Lincoln's second inaugural, March 4, 1865. Architect of the Capitol. Reproduction number: LC-USA7-16837 (b&w film copy neg.).
Benjamin Brown French (1800-1870) was a New Hampshire politician, clerk of the U.S. House of Representatives and, during Lincoln's as well as Andrew Johnson's administration, commissioner of public buildings in Washington, D. C. In a heart-stopping letter of April 24, 1865, to his son, Francis, in the week following Lincoln's assassination, Benjamin French recounts his confrontation with John Wilkes Booth on Lincoln's inauguration day, March 4, 1865.
I have little doubt that the intention was to assassinate the President on the 4th of March, & circumstances have been brought to my mind which almost convince me that, without knowing what I was doing, I was somewhat instrumental in preventing it. As the procession was passing through the Rotunda toward the Eastern portico, a man jumped from the crowd into it behind the President. I saw him, & told Westfall, one of my Policemen, to order him out. He took him by the arm & stopped him, when he began to wrangle & show fight. I went up to him face to face, & told him he must go back. He said he had a right there, & looked very fierce & angry that we would not let him go on, & asserted his right so strenuously, that I thought he was a new member of the House whom I did not know & I said to Westfall "let him go." While we were thus engaged endeavouring to get this person back in the crowd, the president passed on, & I presume had reached the stand before we left the man. Neither of us thought any more of the matter until since the assassination, when a gentleman told Westfall that Booth was in the crowd that day, & broke into the line & he saw a police man hold of him keeping him back. W. then came to me and asked me if I remembered the circumstance. I told him I did, & should know the man again were I to see him. A day or two afterward he brought me a photograph of Booth, and I recognized it at once as the face of the man with whom we had the trouble. He gave me such a fiendish stare as I was pushing him back, that I took particular notice of him & fixed his face in my mind, and I think I cannot be mistaken. My theory is that he meant to rush up behind the President & assassinate him, & in the confusion escape into the crowd again & get away. But, by stopping him as we did, the President got out of his reach. All this is mere surmise, but the man was in earnest, & had some errand, or he would not have so energetically sought to go forward. . . .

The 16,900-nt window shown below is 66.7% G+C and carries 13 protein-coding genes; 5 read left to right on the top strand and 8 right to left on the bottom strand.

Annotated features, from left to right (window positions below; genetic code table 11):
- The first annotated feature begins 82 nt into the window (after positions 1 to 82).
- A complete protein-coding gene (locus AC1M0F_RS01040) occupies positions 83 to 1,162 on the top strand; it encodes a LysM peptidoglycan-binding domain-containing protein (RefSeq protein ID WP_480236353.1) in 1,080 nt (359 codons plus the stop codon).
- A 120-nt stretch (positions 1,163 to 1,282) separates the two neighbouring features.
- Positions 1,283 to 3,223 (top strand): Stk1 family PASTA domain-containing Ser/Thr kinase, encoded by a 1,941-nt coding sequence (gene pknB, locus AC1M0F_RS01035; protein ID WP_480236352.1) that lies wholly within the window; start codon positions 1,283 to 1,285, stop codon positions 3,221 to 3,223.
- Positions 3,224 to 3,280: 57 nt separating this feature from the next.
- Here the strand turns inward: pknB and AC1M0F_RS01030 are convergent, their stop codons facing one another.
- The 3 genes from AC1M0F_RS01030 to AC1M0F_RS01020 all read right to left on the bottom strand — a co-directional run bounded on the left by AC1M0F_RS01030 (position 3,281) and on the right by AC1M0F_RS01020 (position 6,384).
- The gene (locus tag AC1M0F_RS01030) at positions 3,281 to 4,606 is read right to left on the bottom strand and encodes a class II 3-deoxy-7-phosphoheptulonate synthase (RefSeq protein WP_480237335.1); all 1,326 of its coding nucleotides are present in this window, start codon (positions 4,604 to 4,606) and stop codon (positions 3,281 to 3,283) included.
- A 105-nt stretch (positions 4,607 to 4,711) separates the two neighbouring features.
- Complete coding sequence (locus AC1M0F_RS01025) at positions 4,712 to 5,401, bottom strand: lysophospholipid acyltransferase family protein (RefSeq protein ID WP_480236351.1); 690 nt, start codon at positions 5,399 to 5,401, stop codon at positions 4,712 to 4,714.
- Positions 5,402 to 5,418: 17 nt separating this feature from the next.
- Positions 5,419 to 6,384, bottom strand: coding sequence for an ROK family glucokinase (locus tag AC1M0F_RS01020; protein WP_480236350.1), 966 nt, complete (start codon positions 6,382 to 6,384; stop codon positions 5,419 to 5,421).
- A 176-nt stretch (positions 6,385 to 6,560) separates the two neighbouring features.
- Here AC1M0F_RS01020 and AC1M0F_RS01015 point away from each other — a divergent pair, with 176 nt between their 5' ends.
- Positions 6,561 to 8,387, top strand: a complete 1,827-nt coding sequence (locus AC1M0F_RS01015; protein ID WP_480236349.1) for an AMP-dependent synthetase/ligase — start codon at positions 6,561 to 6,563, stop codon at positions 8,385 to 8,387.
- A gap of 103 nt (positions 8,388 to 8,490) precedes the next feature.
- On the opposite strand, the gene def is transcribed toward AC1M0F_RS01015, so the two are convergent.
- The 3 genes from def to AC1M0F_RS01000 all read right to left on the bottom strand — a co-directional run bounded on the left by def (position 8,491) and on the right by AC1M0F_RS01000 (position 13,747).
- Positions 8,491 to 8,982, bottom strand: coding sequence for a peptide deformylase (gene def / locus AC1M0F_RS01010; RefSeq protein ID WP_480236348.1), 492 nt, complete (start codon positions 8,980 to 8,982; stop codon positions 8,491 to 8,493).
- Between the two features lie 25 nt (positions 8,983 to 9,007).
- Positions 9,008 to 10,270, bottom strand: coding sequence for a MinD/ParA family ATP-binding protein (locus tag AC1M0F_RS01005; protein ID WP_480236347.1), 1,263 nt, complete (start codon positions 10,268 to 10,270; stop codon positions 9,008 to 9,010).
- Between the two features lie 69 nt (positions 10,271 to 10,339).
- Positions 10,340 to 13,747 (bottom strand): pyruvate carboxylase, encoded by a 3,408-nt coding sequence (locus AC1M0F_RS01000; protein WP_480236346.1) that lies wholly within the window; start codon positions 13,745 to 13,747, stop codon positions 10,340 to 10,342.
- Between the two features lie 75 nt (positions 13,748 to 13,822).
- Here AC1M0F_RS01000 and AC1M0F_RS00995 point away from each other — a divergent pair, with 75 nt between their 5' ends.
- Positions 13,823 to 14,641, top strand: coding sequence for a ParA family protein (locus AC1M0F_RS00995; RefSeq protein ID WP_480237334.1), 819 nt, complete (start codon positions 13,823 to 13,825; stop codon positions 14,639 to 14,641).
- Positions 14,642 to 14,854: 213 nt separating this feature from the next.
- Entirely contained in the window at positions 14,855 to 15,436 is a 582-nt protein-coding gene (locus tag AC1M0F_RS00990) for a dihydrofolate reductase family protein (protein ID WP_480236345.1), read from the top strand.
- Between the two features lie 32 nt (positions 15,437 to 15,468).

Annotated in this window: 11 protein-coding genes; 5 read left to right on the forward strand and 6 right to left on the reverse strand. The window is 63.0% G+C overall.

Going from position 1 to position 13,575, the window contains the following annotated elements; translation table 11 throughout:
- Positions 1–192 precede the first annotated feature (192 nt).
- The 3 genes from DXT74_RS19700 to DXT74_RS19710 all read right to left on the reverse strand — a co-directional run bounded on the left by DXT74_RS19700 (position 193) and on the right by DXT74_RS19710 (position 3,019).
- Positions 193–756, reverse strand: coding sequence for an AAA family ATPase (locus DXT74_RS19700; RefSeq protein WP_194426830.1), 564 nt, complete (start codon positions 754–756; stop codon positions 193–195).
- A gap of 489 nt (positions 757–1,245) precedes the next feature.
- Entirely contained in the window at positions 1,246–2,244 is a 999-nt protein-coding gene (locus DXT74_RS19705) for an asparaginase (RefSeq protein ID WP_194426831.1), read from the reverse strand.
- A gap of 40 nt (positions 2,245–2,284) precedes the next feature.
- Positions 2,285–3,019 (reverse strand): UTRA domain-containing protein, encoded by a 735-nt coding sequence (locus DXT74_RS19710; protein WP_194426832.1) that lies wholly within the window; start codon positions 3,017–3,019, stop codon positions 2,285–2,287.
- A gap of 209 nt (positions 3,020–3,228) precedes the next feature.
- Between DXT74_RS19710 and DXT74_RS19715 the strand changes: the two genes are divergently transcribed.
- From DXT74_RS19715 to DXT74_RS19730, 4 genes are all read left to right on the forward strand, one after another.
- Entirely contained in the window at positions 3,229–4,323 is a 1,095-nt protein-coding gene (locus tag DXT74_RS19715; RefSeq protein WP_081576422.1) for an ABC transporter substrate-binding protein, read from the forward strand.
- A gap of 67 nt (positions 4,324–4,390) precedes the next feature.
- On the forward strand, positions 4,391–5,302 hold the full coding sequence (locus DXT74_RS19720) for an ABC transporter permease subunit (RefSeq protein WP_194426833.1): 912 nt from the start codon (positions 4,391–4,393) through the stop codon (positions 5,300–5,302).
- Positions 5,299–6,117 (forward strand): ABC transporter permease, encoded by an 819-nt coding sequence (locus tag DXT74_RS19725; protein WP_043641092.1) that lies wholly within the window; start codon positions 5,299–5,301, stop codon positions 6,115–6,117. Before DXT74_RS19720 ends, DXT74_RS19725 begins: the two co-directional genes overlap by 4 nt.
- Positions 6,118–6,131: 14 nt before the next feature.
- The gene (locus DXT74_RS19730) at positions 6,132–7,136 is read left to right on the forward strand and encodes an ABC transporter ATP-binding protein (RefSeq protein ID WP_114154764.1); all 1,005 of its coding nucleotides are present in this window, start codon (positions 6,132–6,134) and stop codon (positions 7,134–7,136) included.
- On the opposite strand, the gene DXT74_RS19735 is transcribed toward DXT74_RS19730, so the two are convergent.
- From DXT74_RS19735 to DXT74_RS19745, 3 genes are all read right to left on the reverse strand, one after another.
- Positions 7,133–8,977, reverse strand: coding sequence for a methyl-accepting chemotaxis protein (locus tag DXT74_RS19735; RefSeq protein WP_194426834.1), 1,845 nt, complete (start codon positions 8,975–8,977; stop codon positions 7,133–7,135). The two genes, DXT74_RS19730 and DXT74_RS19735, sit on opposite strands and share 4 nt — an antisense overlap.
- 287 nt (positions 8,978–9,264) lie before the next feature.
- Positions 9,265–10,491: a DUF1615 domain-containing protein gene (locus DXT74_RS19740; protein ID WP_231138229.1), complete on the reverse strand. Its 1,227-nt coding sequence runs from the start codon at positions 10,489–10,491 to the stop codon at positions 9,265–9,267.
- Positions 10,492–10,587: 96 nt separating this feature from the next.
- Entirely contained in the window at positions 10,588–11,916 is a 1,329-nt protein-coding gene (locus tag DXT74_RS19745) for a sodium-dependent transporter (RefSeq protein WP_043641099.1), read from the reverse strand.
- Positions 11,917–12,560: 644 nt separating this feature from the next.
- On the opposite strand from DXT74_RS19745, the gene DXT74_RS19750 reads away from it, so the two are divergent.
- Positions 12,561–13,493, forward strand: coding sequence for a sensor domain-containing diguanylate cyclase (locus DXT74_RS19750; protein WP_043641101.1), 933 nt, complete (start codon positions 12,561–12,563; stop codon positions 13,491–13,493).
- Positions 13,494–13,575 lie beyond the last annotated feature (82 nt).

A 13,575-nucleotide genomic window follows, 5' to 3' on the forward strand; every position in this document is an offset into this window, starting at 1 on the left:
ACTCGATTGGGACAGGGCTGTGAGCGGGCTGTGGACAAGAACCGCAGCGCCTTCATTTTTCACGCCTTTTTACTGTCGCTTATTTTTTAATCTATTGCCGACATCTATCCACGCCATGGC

In a print made about 1920 from an original photograph by Alexander Gardner, President Lincoln is seen reading his inaugural address before the crowd on the east portico of the Capitol. This is one of three photographs taken March 4, 1865, by Alexander Gardner. Above Lincoln, to the right and behind an iron railing, stands John Wilkes Booth, though he cannot be seen clearly in this photograph. In only one of the photographs, that in the Meserve Collection in the National Portrait Gallery, is Booth visible. He has a mustache and is wearing a top hat. Five of the other conspirators in Lincoln's assassination stand just below the president. Looking at a detail of the figures behind the railing in the photograph presented here reveals a man with a mustache holding a top hat in his hand who could well be John Wilkes Booth. For a discussion of the three photographs and the identity of Booth and the conspirators, see Dorothy Meserve Kunhardt and Philip B. Kunhardt Jr., Twenty Days (San Bernardino, California: Borgo Press, 1985), pp. -37.
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